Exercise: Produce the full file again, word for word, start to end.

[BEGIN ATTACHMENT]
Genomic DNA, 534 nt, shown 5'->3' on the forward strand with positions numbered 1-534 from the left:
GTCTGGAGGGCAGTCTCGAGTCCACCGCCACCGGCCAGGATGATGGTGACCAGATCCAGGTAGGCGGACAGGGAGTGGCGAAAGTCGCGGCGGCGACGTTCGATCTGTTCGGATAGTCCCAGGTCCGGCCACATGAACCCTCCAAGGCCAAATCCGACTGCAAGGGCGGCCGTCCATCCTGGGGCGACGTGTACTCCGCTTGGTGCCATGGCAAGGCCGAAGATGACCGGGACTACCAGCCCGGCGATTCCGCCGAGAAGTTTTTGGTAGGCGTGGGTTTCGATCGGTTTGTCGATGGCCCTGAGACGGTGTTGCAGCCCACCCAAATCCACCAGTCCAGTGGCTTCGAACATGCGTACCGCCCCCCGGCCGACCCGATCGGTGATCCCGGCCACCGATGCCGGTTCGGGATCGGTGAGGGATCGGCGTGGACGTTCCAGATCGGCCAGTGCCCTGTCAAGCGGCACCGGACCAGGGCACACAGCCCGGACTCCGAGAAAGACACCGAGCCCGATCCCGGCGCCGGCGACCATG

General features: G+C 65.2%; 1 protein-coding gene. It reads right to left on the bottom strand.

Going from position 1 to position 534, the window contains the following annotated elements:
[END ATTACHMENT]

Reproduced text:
Genomic DNA, 534 nt, shown 5'->3' on the forward strand with positions numbered 1-534 from the left:
GTCTGGAGGGCAGTCTCGAGTCCACCGCCACCGGCCAGGATGATGGTGACCAGATCCAGGTAGGCGGACAGGGAGTGGCGAAAGTCGCGGCGGCGACGTTCGATCTGTTCGGATAGTCCCAGGTCCGGCCACATGAACCCTCCAAGGCCAAATCCGACTGCAAGGGCGGCCGTCCATCCTGGGGCGACGTGTACTCCGCTTGGTGCCATGGCAAGGCCGAAGATGACCGGGACTACCAGCCCGGCGATTCCGCCGAGAAGTTTTTGGTAGGCGTGGGTTTCGATCGGTTTGTCGATGGCCCTGAGACGGTGTTGCAGCCCACCCAAATCCACCAGTCCAGTGGCTTCGAACATGCGTACCGCCCCCCGGCCGACCCGATCGGTGATCCCGGCCACCGATGCCGGTTCGGGATCGGTGAGGGATCGGCGTGGACGTTCCAGATCGGCCAGTGCCCTGTCAAGCGGCACCGGACCAGGGCACACAGCCCGGACTCCGAGAAAGACACCGAGCCCGATCCCGGCGCCGGCGACCATG

General features: G+C 65.2%; 1 protein-coding gene. It reads right to left on the bottom strand.

Going from position 1 to position 534, the window contains the following annotated elements: